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Density-kernel optimisation

Most linear-scaling methods fall into two categories, typically along the same lines as the basis set division above. The first is equivalent to optimising the density-kernel only [22,37,38,39] for a fixed, but potentially large, set of local orbitals and the second involves both density-kernel and NGWF optimisation [26,34,40]. These two approaches are further compared in the next section, while this section concerns the common point of density-kernel optimisation.

Functionally at least, this stage of the calculation proceeds along the lines of an ab initio tight-binding [41] calculation and linear-scaling methods for tight-binding [42] may be applicable. While self-consistency may be treated independently of density-kernel and NGWF optimisation [43], the approach in ONETEP is closely related to the ensemble DFT method for metallic systems [44] and performs both density-kernel and NGWF optimisation self-consistently.

To impose the idempotency constraint a combination of two methods is used: a penalty-functional method [45] and the method of Li, Nunes and Vanderbilt [47], and independently Daw [48], based on McWeeny's purification transformation [35]. The latter has been implemented in both its original non-orthogonal formulation [49] and the Millam and Scuseria variant [50].

Figure 3: The purification transformation illustrated in terms of its effect on the density-matrix eigenvalues (occupation numbers).

The purification transformation may be defined in terms of an auxiliary matrix σ(r,r') by:

ρ(r,r') = 3σ2(r,r') - 2σ3(r,r').(12)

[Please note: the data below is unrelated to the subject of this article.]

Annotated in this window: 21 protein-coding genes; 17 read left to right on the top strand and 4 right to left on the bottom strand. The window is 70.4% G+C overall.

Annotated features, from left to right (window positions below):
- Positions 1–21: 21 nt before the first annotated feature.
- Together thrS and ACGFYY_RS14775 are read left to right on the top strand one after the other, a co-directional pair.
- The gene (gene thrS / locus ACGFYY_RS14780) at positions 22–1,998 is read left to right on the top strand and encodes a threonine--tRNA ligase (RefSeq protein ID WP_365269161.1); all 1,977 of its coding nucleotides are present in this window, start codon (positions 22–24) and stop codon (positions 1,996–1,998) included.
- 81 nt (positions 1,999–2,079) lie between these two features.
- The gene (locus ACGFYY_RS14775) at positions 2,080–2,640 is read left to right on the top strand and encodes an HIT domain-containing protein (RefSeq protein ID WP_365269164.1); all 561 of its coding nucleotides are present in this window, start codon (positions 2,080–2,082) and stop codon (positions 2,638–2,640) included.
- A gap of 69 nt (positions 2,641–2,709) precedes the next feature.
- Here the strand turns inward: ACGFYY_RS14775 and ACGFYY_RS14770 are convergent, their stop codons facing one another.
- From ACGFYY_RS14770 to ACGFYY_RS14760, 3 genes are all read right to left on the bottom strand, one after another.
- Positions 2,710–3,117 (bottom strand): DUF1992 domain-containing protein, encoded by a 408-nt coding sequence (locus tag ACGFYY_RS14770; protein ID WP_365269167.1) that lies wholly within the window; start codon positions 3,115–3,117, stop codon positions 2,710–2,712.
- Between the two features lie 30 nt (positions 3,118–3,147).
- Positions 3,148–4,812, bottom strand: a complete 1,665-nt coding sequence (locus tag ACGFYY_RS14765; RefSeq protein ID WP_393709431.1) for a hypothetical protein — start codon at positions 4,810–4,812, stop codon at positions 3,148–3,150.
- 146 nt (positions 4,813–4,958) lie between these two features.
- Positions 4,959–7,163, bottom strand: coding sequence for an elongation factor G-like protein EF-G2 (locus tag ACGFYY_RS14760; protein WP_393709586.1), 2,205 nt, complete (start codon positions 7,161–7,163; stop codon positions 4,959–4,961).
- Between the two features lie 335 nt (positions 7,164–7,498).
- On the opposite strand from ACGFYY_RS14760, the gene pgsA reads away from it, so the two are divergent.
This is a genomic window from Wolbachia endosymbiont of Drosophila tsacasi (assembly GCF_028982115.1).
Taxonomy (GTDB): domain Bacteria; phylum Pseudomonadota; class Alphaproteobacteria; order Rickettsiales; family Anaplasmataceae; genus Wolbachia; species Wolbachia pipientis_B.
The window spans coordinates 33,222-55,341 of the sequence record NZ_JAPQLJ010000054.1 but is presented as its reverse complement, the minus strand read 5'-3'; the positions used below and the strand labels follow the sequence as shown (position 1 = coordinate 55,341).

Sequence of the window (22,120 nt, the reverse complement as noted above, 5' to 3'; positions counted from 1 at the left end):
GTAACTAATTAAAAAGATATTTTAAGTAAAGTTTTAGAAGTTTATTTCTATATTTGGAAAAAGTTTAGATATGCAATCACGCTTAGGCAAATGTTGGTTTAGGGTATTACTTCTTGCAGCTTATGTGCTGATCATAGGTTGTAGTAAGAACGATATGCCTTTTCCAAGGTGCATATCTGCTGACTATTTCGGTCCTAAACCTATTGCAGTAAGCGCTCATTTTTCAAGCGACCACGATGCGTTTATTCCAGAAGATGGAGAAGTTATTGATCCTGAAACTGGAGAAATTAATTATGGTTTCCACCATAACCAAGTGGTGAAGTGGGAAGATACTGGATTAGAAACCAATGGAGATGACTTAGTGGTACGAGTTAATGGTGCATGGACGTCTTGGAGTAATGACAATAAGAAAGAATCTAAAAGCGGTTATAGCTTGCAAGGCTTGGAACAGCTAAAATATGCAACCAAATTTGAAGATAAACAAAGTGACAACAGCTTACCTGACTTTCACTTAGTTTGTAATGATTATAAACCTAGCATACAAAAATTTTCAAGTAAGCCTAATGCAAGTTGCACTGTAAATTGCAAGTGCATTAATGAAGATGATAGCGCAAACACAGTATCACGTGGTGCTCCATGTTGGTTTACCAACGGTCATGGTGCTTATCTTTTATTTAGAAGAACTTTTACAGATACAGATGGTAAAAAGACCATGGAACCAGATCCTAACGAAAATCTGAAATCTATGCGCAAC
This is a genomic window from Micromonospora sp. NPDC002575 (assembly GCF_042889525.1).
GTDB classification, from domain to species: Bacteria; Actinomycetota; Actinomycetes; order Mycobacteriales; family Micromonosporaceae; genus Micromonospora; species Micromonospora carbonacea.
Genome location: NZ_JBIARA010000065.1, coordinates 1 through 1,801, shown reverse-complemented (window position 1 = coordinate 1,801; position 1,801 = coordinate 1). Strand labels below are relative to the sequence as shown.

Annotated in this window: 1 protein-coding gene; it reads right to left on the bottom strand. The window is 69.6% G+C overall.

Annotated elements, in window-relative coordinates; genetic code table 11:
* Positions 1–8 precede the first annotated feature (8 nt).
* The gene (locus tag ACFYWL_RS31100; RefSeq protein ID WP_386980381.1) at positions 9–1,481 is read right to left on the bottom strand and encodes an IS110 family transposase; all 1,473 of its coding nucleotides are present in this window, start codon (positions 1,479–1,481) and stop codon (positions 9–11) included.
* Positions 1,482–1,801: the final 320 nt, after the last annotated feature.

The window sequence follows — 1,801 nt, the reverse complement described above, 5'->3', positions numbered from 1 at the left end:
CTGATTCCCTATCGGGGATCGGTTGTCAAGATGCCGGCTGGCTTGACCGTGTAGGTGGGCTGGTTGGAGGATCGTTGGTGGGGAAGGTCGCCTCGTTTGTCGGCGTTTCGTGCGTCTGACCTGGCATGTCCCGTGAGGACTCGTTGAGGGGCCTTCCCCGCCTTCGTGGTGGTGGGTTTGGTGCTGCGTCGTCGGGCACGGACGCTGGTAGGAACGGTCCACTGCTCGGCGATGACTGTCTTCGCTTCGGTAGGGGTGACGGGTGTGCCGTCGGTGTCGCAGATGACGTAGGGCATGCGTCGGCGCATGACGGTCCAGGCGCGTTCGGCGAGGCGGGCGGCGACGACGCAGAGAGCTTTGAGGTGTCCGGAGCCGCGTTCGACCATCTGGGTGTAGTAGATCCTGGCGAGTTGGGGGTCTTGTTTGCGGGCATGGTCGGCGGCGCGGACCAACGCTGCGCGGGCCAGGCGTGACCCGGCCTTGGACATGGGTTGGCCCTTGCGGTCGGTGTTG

Clearly ρ(r,r') and σ(r,r') commute and so the transformation is best illustrated as in Fig. 3 in terms of their eigenvalues, which for ρ(r,r') are the occupation numbers {fn} of Eq. 4. Under repeated iteration of this transformation, eigenvalues around zero vanish quadratically and those close to unity converge to the maximum there. Expressing the density-matrix in this way and optimising the auxiliary matrix thus applies the constraint of idempotency, so long as the occupation numbers remain in the interval {$\left[ \frac{1-\sqrt{5}}{2} , \frac{1+\sqrt{5}}{2} \right]$} where the transformation is stable. Should the calculation become unstable (generally at the start of a calculation) then the globally convergent penalty-functional method is used instead.

The purification transformation may also be derived as the result of a steepest descents minimisation of the positive definite functional P[ρ] given by

(13)

which gives a quantitative measure of the departure of ρ(r,r') from idempotency (for nearly-idempotent density-matrices it is proportional to the mean square deviation of the occupation numbers from zero or unity). P[ρ] may thus be used as a penalty functional, some proportion of which is added to the energy functional to enforce idempotency [45].

Figure 4: Total energy convergence with respect to density-kernel cut-off rK for a Ti38O76 cluster [46].

Figure 4 shows a particular example of how the total energy varies as the density-kernel cut-off rK is increased, and this behaviour is qualitatively similar to that observed in all insulating systems. Physical properties based on energy differences converge even more rapidly with rK. For example, in crystalline silicon the errors from truncating the density-kernel to rK = 10 are 0.3% and 0.1% in the lattice parameter and bulk modulus respectively [13].


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